Monday, September 26, 2005

Karen Hughes, goodwill ambassador

Amazing examples of




"We have had a very fundamental change in American policy toward the Middle East," Ms. Hughes said, speaking of the Bush administration's recent pressure on countries to foster democracy and elections.

On Iraq, she implored her audience to recognize that after Sept. 11, the United States had to deal with the threat of lethal weapons falling into the wrong hands. Brushing aside a questioner's concerns that Iraq was heading toward civil war, she said this ignored the "terrific courage" it took for Iraqis to vote - Iraqi officials reported 8.5 million voters.

"The big stumbling block right now is the insurgency," she said, adding that "people of good conscience" should denounce the killing of innocents in Iraq and elsewhere.

Ms. Hughes also used her visit as a showcase for a $10 million United States aid program that has restored an ancient medieval gate and artifacts and artworks in old Cairo.

She said that Americans admired Egyptians and Egyptian civilization and that most Americans were "sickened" by reports of abuse against Muslims at the Abu Ghraib prison in Iraq. She deplored reports in the world press that the American response to Hurricane Katrina was racist because most of the people left behind in the evacuation of New Orleans were black. "I want to assure you nothing could be further from the truth," she said.

So much that is strange and pathetic in these attempts to convince the residents of the Middle East that only peace and democracy will come at the end of U.S. weaponry. I'll only suggest that it isn't "Egyptian civilization" that the Cheney administration admires most about Egyptians.

The obvious choice, Scheuer said, was Egypt. The largest recipient of U.S. foreign aid after Israel, Egypt was a key strategic ally, and its secret police force, the Mukhabarat, had a reputation for brutality. Egypt had been frequently cited by the State Department for torture of prisoners. According to a 2002 report, detainees were “stripped and blindfolded; suspended from a ceiling or doorframe with feet just touching the floor; beaten with fists, whips, metal rods, or other objects; subjected to electrical shocks; and doused with cold water [and] sexually assaulted.” Hosni Mubarak, Egypt’s leader, who came to office in 1981, after President Anwar Sadat was assassinated by Islamist extremists, was determined to crack down on terrorism. His prime political enemies were radical Islamists, hundreds of whom had fled the country and joined Al Qaeda. Among these was Ayman al-Zawahiri, a physician from Cairo, who went to Afghanistan and eventually became bin Laden’s deputy.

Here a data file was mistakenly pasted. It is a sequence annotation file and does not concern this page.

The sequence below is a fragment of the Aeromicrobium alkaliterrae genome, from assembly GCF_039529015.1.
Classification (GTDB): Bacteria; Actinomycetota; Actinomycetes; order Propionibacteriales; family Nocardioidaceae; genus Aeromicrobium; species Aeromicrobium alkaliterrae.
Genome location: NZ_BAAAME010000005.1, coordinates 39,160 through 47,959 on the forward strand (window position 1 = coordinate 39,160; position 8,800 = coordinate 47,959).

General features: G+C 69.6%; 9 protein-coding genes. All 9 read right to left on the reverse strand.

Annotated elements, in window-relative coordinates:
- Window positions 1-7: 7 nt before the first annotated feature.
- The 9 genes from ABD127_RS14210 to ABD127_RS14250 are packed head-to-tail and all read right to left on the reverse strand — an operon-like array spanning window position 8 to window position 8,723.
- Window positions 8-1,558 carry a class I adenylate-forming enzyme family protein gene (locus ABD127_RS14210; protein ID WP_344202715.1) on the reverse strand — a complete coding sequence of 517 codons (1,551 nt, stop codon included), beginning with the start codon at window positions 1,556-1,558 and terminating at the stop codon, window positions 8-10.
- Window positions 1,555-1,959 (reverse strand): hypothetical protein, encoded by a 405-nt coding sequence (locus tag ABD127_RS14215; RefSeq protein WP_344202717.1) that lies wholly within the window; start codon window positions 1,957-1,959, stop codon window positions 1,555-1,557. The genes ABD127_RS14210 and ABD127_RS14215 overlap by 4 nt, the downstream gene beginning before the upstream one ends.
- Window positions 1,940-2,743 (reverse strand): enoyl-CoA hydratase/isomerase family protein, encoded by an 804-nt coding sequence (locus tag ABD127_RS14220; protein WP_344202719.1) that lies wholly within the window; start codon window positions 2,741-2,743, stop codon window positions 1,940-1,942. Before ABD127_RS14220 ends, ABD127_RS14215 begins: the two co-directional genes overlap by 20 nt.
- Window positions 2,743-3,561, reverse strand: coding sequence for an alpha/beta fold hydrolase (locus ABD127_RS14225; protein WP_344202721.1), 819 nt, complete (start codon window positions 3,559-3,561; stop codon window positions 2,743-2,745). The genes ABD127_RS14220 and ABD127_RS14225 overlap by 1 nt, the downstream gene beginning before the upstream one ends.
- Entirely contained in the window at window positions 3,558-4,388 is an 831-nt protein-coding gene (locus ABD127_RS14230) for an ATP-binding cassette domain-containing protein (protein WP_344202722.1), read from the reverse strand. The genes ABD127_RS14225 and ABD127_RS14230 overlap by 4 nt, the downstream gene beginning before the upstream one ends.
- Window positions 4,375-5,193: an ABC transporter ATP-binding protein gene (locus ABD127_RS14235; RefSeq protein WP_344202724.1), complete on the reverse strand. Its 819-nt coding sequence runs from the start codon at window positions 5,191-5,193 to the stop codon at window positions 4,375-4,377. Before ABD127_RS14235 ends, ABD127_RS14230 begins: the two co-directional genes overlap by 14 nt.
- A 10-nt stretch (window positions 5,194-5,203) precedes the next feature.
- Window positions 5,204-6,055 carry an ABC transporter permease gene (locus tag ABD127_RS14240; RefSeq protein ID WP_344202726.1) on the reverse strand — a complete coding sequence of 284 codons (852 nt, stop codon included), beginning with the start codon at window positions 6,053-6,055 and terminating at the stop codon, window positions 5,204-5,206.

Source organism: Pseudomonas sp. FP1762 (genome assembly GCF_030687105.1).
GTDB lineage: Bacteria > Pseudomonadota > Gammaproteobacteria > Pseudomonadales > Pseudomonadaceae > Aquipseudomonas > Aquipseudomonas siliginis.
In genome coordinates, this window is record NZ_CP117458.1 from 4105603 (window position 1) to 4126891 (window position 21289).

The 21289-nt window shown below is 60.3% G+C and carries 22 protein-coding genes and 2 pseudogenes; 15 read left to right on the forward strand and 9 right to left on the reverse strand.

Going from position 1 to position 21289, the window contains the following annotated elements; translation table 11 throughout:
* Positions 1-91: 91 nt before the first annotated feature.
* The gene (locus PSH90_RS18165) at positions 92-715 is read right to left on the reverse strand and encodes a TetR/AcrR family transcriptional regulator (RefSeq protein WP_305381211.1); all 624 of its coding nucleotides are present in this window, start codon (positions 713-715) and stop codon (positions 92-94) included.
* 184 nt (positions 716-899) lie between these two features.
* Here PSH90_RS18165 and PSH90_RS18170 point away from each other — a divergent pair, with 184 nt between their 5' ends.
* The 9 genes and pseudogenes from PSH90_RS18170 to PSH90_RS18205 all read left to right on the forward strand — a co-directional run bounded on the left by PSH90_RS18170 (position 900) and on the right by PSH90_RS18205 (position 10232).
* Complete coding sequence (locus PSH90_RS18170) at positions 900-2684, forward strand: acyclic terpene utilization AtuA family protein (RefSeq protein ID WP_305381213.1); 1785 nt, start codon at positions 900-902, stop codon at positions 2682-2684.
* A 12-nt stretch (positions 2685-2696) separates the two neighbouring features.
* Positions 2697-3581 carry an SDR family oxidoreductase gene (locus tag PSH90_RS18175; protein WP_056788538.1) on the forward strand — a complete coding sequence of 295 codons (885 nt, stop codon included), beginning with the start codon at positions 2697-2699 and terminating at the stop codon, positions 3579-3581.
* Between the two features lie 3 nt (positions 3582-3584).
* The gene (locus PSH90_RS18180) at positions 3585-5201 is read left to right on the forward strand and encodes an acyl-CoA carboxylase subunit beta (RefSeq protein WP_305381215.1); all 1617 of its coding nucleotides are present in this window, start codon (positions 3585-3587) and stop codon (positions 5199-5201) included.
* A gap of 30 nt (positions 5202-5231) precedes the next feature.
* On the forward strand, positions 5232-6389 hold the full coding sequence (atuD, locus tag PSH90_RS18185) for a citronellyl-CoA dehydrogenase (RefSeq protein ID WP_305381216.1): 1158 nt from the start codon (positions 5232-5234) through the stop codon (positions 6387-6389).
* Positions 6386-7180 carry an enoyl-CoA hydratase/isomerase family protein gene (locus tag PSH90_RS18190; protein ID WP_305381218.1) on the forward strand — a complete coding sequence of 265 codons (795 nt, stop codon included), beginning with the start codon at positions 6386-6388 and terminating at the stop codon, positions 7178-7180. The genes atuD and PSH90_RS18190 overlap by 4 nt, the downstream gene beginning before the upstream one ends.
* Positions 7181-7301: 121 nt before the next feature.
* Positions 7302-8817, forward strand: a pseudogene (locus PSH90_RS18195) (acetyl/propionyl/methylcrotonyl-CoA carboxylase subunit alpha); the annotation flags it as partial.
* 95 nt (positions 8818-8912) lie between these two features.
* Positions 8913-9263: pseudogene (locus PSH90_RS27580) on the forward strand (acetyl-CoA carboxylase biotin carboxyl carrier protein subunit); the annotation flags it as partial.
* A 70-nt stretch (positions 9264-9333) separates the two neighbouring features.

In 1995, Scheuer said, American agents proposed the rendition program to Egypt, making clear that it had the resources to track, capture, and transport terrorist suspects globally—including access to a small fleet of aircraft. Egypt embraced the idea. “What was clever was that some of the senior people in Al Qaeda were Egyptian,” Scheuer said. “It served American purposes to get these people arrested, and Egyptian purposes to get these people back, where they could be interrogated.” Technically, U.S. law requires the C.I.A. to seek “assurances” from foreign governments that rendered suspects won’t be tortured. Scheuer told me that this was done, but he was “not sure” if any documents confirming the arrangement were signed.

I don't think that denying the reality of our government's policies is going to win us any more friends in the region. Just sayin'.


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